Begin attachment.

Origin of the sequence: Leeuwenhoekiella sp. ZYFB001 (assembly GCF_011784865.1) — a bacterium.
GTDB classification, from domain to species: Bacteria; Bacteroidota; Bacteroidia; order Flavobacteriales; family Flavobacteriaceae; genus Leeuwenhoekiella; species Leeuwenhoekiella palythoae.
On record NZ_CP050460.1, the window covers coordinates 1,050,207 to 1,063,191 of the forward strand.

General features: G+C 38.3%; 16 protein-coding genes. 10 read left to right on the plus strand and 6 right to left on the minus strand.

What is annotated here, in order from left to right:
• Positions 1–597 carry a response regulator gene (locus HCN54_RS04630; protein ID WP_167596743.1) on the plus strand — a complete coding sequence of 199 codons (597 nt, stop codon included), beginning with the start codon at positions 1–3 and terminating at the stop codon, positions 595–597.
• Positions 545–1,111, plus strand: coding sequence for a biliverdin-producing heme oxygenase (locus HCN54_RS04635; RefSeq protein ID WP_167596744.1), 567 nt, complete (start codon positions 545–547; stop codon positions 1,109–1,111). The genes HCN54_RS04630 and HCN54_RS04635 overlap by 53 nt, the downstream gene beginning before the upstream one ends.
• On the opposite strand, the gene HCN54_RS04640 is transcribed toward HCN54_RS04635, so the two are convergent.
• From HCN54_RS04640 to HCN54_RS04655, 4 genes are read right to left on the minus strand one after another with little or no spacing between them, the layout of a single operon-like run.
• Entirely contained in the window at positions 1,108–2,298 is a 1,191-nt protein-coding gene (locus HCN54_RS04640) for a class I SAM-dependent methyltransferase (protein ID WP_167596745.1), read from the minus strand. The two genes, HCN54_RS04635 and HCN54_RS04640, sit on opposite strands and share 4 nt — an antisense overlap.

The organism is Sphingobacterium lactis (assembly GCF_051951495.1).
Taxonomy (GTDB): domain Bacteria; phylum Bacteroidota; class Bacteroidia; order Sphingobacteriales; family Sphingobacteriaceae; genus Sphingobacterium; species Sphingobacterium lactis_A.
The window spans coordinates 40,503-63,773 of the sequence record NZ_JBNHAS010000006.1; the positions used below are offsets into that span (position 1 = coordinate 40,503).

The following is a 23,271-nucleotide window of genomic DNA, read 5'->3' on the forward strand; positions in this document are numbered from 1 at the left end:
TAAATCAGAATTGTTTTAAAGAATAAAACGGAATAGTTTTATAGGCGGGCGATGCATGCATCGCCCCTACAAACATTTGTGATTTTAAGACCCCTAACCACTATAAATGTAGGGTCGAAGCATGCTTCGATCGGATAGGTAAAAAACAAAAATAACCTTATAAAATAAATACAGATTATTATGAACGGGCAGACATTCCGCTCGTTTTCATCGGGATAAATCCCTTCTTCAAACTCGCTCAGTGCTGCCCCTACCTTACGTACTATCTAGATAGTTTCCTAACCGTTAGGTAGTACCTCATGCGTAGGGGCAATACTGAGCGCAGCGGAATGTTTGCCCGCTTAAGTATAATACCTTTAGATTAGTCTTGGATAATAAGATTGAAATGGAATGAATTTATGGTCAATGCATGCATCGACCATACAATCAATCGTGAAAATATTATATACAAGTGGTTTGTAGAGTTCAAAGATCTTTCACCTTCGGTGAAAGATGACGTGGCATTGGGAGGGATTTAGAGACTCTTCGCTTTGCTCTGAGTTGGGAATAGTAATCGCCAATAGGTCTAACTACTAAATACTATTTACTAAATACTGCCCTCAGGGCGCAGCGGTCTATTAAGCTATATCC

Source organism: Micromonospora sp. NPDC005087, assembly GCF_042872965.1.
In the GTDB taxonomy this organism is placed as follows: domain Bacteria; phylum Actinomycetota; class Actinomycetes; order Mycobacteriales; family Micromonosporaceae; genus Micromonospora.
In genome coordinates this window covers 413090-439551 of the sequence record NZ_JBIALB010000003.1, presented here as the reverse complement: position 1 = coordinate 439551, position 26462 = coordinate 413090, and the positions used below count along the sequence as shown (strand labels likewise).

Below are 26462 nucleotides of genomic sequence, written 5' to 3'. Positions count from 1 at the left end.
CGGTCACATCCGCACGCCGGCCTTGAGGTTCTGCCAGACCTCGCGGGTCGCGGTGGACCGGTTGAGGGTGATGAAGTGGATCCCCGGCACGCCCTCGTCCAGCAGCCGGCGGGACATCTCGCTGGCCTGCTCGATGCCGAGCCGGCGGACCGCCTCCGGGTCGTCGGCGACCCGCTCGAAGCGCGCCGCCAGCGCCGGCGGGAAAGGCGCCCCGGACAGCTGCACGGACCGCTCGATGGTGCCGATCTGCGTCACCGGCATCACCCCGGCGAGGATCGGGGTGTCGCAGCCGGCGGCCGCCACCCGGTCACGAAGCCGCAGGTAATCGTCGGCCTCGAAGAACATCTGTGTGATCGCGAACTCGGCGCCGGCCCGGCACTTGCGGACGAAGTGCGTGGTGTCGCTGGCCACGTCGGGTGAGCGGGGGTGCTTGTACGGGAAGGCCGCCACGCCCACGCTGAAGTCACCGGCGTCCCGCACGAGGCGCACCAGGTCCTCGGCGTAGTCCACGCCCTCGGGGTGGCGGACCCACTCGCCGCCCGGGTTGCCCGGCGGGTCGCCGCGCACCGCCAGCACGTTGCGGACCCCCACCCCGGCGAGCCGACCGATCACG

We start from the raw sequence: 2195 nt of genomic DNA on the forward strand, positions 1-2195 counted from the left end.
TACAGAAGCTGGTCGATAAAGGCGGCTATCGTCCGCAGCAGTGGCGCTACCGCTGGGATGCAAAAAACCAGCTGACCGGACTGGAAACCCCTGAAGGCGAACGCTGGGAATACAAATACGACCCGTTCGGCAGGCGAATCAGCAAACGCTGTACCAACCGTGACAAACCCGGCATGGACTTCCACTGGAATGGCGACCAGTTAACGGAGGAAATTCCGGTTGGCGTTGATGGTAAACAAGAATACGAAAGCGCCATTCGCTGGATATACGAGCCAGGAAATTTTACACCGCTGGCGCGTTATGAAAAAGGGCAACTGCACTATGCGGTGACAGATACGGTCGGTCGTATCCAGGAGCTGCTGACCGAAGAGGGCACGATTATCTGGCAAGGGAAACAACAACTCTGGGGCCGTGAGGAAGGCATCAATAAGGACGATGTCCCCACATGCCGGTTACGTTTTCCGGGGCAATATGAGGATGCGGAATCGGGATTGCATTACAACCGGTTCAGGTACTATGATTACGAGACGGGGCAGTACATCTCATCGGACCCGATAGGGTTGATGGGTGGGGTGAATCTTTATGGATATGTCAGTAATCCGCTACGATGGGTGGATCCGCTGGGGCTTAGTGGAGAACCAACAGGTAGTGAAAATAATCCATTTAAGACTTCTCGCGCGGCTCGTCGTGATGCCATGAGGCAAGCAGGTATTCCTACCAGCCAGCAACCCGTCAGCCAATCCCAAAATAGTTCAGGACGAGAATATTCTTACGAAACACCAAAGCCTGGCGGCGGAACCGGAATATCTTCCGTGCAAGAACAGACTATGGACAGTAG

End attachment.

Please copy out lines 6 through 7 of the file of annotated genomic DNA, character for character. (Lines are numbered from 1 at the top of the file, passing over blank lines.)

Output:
• Positions 1–597 carry a response regulator gene (locus HCN54_RS04630; protein ID WP_167596743.1) on the plus strand — a complete coding sequence of 199 codons (597 nt, stop codon included), beginning with the start codon at positions 1–3 and terminating at the stop codon, positions 595–597.
• Positions 545–1,111, plus strand: coding sequence for a biliverdin-producing heme oxygenase (locus HCN54_RS04635; RefSeq protein ID WP_167596744.1), 567 nt, complete (start codon positions 545–547; stop codon positions 1,109–1,111). The genes HCN54_RS04630 and HCN54_RS04635 overlap by 53 nt, the downstream gene beginning before the upstream one ends.